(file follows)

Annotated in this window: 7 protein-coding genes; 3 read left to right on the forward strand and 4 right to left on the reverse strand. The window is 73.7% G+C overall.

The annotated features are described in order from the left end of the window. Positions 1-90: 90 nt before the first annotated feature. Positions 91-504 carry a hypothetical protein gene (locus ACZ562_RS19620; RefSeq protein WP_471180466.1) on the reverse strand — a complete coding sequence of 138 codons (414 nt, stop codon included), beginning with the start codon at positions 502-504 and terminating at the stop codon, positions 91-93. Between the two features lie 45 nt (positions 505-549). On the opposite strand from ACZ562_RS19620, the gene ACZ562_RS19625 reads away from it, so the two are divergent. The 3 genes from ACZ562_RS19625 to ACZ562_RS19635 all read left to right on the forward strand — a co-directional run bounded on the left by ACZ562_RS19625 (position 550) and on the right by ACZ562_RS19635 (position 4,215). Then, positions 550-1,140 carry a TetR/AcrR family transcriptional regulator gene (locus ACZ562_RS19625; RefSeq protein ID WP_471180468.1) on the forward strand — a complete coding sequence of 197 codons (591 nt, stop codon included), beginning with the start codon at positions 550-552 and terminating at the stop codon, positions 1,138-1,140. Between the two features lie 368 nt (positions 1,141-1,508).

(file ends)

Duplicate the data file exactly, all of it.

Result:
Annotated in this window: 7 protein-coding genes; 3 read left to right on the forward strand and 4 right to left on the reverse strand. The window is 73.7% G+C overall.

The annotated features are described in order from the left end of the window. Positions 1-90: 90 nt before the first annotated feature. Positions 91-504 carry a hypothetical protein gene (locus ACZ562_RS19620; RefSeq protein WP_471180466.1) on the reverse strand — a complete coding sequence of 138 codons (414 nt, stop codon included), beginning with the start codon at positions 502-504 and terminating at the stop codon, positions 91-93. Between the two features lie 45 nt (positions 505-549). On the opposite strand from ACZ562_RS19620, the gene ACZ562_RS19625 reads away from it, so the two are divergent. The 3 genes from ACZ562_RS19625 to ACZ562_RS19635 all read left to right on the forward strand — a co-directional run bounded on the left by ACZ562_RS19625 (position 550) and on the right by ACZ562_RS19635 (position 4,215). Then, positions 550-1,140 carry a TetR/AcrR family transcriptional regulator gene (locus ACZ562_RS19625; RefSeq protein ID WP_471180468.1) on the forward strand — a complete coding sequence of 197 codons (591 nt, stop codon included), beginning with the start codon at positions 550-552 and terminating at the stop codon, positions 1,138-1,140. Between the two features lie 368 nt (positions 1,141-1,508).